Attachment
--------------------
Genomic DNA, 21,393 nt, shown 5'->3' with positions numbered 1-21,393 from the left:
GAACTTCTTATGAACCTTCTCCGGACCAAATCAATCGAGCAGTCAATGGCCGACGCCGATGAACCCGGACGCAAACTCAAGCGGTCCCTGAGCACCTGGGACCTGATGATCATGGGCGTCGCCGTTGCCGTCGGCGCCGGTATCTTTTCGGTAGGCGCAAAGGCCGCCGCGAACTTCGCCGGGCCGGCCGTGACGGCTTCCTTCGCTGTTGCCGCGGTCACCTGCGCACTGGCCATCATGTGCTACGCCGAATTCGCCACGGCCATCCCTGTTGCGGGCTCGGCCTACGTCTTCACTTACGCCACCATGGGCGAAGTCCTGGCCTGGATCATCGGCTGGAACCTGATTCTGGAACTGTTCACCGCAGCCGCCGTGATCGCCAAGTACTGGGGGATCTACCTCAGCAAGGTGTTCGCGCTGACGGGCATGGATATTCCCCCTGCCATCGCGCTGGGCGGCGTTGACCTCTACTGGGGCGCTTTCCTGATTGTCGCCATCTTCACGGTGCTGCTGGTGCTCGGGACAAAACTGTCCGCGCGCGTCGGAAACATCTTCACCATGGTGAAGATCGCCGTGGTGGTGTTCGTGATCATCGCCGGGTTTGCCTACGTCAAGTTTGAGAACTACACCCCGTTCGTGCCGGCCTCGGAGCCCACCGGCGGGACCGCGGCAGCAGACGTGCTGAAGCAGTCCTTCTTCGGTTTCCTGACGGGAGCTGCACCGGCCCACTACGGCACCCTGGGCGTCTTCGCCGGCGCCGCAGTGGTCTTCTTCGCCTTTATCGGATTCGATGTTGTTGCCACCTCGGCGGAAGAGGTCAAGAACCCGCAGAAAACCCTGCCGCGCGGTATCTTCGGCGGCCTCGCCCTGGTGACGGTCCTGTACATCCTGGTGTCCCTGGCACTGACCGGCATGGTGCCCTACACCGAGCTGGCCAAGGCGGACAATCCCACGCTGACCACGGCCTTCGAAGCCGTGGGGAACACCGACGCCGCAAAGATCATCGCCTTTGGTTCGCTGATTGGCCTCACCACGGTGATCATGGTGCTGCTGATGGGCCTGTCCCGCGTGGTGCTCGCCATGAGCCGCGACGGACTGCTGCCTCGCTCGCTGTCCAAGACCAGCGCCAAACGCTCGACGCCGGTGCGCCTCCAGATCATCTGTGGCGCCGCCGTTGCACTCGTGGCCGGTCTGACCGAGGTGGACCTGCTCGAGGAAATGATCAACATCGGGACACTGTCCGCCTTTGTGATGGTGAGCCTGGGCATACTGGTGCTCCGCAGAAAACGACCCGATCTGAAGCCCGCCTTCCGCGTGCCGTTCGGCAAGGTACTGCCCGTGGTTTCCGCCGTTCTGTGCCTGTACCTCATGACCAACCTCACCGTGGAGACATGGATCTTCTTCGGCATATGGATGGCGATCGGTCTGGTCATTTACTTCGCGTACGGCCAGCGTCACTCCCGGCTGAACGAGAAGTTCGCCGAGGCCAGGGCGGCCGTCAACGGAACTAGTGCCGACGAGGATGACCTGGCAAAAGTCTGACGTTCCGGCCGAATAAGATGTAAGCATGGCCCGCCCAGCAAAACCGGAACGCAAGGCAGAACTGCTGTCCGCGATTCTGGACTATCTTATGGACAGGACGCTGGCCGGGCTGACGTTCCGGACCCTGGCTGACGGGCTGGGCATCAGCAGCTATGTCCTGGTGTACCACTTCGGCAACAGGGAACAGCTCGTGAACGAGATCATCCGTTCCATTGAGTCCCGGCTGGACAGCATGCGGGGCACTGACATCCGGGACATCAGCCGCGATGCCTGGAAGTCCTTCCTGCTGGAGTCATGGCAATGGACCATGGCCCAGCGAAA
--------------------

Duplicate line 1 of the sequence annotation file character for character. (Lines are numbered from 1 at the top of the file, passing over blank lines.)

Genomic DNA, 21,393 nt, shown 5'->3' with positions numbered 1-21,393 from the left: